Biblioperigrination – new word for an old problem

I learned a valuable lesson about book reviews recently. That lesson is do not promise reviews on books you haven’t read yet. The photograph shows The Normans and their Myth, which is quite interesting but not riveting, so I haven’t actually finished it.

Same goes for taking care of books you’ve promised reviews on, as I’ve mislaid 50 ways to make you Home and Garden Greener. It’s easily done when you have piles of books everywhere. I suppose I could review it from memory, but I can’t really remember it that well – I’ve read so many books on this subject.

Reviewing a book from memory, particularly with my memory, could be a dangerous occupation.

The problem is that books seem to have a secret life of their own and are much more mobile than you think. I’m going to see if there is a Japanese word for that. If decided on the word for this phenomenon – biblioperigrination. According to Google there is no mention of this, so I claim to have invented the word. As it’s now going to be in my title and I’m putting in a bid to have it recorded as the first known use. I may write to Susie Dent about it.

I’m going to do The Elements of Murder next. I’ve read it, and I can see it from here, so there shouldn’t be any problems with that. I just need to make sure I’m reading fast enough to keep up with myself.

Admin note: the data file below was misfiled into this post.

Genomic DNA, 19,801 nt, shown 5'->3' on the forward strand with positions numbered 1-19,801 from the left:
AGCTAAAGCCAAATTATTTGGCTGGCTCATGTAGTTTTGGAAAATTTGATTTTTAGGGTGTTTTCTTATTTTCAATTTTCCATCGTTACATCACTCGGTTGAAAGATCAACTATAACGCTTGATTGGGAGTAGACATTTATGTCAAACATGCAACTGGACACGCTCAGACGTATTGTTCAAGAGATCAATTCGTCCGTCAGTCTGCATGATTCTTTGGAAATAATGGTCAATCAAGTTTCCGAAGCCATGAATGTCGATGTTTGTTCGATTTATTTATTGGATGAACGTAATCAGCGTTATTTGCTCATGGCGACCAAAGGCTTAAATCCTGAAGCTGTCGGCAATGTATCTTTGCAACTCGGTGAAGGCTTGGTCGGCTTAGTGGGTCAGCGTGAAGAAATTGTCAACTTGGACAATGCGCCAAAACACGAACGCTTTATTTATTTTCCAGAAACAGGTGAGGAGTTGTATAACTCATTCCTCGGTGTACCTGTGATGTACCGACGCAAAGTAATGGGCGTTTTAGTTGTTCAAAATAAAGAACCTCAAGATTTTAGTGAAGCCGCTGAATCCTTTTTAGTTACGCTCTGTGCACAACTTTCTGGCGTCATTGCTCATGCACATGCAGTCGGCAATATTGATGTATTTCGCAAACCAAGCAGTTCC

With that in mind, I won’t tell you what’s next, though I will tell you I’ve just had V. S. Naipaul’s  A Turn in he South delivered. It has been recommended by arlingwoman and I’m looking forward to reading it.

We’re going out now as I’m going to treat Julia to a cream tea. We breakfasted late on scrambled eggs, mushrooms and brown toast, so the cream tea will be a late lunch, which makes me feel better about eating it whilst on a diet. There’s no eating between meals, but if we have it as a meal it’s not a problem.

 

20 thoughts on “Biblioperigrination – new word for an old problem

  1. beatingthebounds

    I like your neologism and will be using it at every opportunity, which means that my family will soon be very tired of hearing it, since this is a problem which I am all too familiar with. I offered to lend a friend two books recently, but could only find one. I also lost a Gerald Durrell book somewhere in the house whilst I was only a couple of chapters in to it. Highly frustrating.

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  2. Laurie Graves

    Yes, no doubt the Japanese have a word for the elusiveness of books. Hope the tea was delicious. If I ever come to England, I will be sure to lose ten extra pounds and then gorge on cream teas. 😉

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  3. higgledypiggledymom

    Just reading over the titles…salubrious…love the word and how it sounds, then checked on meaning. Totally deflated. The word itself may sound like one for the healthy uber rich, but I think of it in an opposite swampy, slimy way. Which could be also the same as the definition.

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  4. derrickjknight

    My least favourite subject on my Social Work training course was Sociology. I once cut corners on an essay that was based on a particular book. The tutor expressed surprise that my otherwise commendable effort did not mention a certain issue. That was because the review on which I had based my piece had not included it.

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    1. quercuscommunity Post author

      Oh dear, oh dear. That last line brought tears of laughter to my eyes. To think that a man with the whiskers of a .
      patriarch was once a young flibbertigibbet. who cut corners.

      I presume that you learnt your lesson in later life and based all written work on at least two reviews.

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